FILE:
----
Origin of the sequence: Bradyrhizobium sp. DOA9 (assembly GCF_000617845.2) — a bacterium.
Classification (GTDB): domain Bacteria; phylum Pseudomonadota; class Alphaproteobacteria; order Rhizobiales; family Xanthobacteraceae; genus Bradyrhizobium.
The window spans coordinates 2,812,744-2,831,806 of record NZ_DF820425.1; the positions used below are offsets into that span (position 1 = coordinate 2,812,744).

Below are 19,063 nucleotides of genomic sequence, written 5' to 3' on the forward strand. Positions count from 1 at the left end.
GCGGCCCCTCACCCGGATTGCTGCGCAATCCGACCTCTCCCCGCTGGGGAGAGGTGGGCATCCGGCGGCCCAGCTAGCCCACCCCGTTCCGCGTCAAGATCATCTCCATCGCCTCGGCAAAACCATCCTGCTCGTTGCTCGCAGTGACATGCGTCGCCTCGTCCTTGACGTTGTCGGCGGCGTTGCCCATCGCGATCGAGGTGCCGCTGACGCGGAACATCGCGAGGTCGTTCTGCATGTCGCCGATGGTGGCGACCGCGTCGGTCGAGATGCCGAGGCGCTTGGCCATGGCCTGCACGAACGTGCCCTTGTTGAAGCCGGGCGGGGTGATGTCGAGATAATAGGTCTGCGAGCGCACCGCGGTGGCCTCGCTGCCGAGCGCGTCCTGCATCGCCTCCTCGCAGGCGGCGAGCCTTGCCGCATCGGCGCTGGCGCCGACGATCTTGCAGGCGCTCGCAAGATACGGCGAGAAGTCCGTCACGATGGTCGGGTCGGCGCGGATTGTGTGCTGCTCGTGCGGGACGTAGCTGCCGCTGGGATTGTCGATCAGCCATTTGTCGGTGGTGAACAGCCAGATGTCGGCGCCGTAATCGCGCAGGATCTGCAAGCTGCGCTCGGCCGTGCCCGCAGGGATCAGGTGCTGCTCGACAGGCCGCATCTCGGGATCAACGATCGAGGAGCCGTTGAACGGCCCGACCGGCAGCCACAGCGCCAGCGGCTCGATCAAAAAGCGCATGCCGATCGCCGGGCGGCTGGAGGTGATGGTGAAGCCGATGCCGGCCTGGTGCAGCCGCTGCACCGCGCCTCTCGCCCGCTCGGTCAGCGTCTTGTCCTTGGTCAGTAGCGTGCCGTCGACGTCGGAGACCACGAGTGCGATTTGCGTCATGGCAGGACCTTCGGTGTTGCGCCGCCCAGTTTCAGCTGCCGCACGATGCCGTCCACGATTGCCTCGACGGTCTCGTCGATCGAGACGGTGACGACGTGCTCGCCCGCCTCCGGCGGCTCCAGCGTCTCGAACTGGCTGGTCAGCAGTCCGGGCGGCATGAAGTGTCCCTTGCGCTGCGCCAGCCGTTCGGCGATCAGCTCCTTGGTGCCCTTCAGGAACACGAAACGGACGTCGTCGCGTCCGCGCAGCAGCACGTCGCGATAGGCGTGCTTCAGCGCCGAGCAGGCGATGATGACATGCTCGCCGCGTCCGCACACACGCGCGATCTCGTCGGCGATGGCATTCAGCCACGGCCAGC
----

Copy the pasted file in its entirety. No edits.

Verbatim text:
Origin of the sequence: Bradyrhizobium sp. DOA9 (assembly GCF_000617845.2) — a bacterium.
Classification (GTDB): domain Bacteria; phylum Pseudomonadota; class Alphaproteobacteria; order Rhizobiales; family Xanthobacteraceae; genus Bradyrhizobium.
The window spans coordinates 2,812,744-2,831,806 of record NZ_DF820425.1; the positions used below are offsets into that span (position 1 = coordinate 2,812,744).

Below are 19,063 nucleotides of genomic sequence, written 5' to 3' on the forward strand. Positions count from 1 at the left end.
GCGGCCCCTCACCCGGATTGCTGCGCAATCCGACCTCTCCCCGCTGGGGAGAGGTGGGCATCCGGCGGCCCAGCTAGCCCACCCCGTTCCGCGTCAAGATCATCTCCATCGCCTCGGCAAAACCATCCTGCTCGTTGCTCGCAGTGACATGCGTCGCCTCGTCCTTGACGTTGTCGGCGGCGTTGCCCATCGCGATCGAGGTGCCGCTGACGCGGAACATCGCGAGGTCGTTCTGCATGTCGCCGATGGTGGCGACCGCGTCGGTCGAGATGCCGAGGCGCTTGGCCATGGCCTGCACGAACGTGCCCTTGTTGAAGCCGGGCGGGGTGATGTCGAGATAATAGGTCTGCGAGCGCACCGCGGTGGCCTCGCTGCCGAGCGCGTCCTGCATCGCCTCCTCGCAGGCGGCGAGCCTTGCCGCATCGGCGCTGGCGCCGACGATCTTGCAGGCGCTCGCAAGATACGGCGAGAAGTCCGTCACGATGGTCGGGTCGGCGCGGATTGTGTGCTGCTCGTGCGGGACGTAGCTGCCGCTGGGATTGTCGATCAGCCATTTGTCGGTGGTGAACAGCCAGATGTCGGCGCCGTAATCGCGCAGGATCTGCAAGCTGCGCTCGGCCGTGCCCGCAGGGATCAGGTGCTGCTCGACAGGCCGCATCTCGGGATCAACGATCGAGGAGCCGTTGAACGGCCCGACCGGCAGCCACAGCGCCAGCGGCTCGATCAAAAAGCGCATGCCGATCGCCGGGCGGCTGGAGGTGATGGTGAAGCCGATGCCGGCCTGGTGCAGCCGCTGCACCGCGCCTCTCGCCCGCTCGGTCAGCGTCTTGTCCTTGGTCAGTAGCGTGCCGTCGACGTCGGAGACCACGAGTGCGATTTGCGTCATGGCAGGACCTTCGGTGTTGCGCCGCCCAGTTTCAGCTGCCGCACGATGCCGTCCACGATTGCCTCGACGGTCTCGTCGATCGAGACGGTGACGACGTGCTCGCCCGCCTCCGGCGGCTCCAGCGTCTCGAACTGGCTGGTCAGCAGTCCGGGCGGCATGAAGTGTCCCTTGCGCTGCGCCAGCCGTTCGGCGATCAGCTCCTTGGTGCCCTTCAGGAACACGAAACGGACGTCGTCGCGTCCGCGCAGCAGCACGTCGCGATAGGCGTGCTTCAGCGCCGAGCAGGCGATGATGACATGCTCGCCGCGTCCGCACACACGCGCGATCTCGTCGGCGATGGCATTCAGCCACGGCCAGC